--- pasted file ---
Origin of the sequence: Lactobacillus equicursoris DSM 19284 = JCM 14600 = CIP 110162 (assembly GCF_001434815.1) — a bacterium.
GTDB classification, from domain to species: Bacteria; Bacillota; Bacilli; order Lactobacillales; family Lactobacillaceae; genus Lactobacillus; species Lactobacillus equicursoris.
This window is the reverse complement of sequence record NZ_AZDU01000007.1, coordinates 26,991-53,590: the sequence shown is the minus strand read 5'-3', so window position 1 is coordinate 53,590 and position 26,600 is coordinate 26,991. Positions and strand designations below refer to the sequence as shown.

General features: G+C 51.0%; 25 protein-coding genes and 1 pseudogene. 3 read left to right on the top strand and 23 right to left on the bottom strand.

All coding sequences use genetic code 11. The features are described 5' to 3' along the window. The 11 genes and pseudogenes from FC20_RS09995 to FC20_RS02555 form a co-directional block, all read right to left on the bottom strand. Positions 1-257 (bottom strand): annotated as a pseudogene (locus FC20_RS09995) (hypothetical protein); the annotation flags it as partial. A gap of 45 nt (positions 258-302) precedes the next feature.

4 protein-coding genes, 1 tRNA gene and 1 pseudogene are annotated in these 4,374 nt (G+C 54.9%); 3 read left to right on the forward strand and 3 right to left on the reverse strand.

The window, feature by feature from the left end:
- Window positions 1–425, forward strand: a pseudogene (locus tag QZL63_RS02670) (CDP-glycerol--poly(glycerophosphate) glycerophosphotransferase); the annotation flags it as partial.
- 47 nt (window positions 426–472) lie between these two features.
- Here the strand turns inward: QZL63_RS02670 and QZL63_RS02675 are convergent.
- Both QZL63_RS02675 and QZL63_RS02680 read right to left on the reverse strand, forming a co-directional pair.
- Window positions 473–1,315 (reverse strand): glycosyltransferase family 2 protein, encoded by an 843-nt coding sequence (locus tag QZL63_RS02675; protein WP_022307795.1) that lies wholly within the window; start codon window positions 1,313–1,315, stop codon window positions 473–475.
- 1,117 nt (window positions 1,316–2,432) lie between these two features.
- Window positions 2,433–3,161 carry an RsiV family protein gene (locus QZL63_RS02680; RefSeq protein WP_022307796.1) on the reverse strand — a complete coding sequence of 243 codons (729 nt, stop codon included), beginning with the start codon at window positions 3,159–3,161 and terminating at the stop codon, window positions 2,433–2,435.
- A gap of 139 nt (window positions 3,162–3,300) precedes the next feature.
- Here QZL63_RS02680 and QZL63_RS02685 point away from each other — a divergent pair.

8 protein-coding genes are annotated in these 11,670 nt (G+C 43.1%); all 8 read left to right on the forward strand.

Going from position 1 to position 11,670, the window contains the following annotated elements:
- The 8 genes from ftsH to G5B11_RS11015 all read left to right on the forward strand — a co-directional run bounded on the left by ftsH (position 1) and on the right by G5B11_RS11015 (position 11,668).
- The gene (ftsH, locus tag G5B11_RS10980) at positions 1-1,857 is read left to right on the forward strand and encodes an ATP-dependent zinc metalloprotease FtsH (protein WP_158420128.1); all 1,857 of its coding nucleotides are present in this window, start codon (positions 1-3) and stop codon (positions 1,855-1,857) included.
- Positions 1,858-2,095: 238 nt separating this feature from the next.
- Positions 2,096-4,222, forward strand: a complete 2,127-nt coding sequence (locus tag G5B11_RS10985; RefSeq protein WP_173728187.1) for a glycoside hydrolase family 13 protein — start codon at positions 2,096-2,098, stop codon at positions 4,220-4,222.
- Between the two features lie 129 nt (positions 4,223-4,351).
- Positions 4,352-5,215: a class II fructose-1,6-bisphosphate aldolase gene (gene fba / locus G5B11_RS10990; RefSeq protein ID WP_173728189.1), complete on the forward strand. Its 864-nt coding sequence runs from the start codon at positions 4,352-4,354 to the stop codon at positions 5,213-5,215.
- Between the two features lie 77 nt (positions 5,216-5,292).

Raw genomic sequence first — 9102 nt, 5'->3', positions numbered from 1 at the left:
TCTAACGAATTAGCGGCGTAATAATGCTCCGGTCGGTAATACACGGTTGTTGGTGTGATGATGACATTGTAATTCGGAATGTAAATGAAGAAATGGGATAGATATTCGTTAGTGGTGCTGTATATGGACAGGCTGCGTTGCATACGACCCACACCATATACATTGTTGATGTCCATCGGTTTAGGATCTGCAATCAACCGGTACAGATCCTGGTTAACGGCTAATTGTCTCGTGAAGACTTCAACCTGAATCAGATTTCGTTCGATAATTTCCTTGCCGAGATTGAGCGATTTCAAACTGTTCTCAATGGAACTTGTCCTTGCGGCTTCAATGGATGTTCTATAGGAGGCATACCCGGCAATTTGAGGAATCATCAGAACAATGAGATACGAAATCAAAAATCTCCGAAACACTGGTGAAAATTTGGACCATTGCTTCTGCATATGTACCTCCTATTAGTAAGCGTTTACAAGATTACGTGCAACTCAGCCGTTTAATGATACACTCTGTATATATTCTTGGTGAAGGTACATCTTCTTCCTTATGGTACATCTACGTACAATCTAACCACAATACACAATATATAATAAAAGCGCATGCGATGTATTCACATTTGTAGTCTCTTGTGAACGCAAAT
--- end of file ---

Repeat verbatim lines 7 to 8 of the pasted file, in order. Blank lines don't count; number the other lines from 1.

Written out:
The window, feature by feature from the left end:
- Window positions 1–425, forward strand: a pseudogene (locus tag QZL63_RS02670) (CDP-glycerol--poly(glycerophosphate) glycerophosphotransferase); the annotation flags it as partial.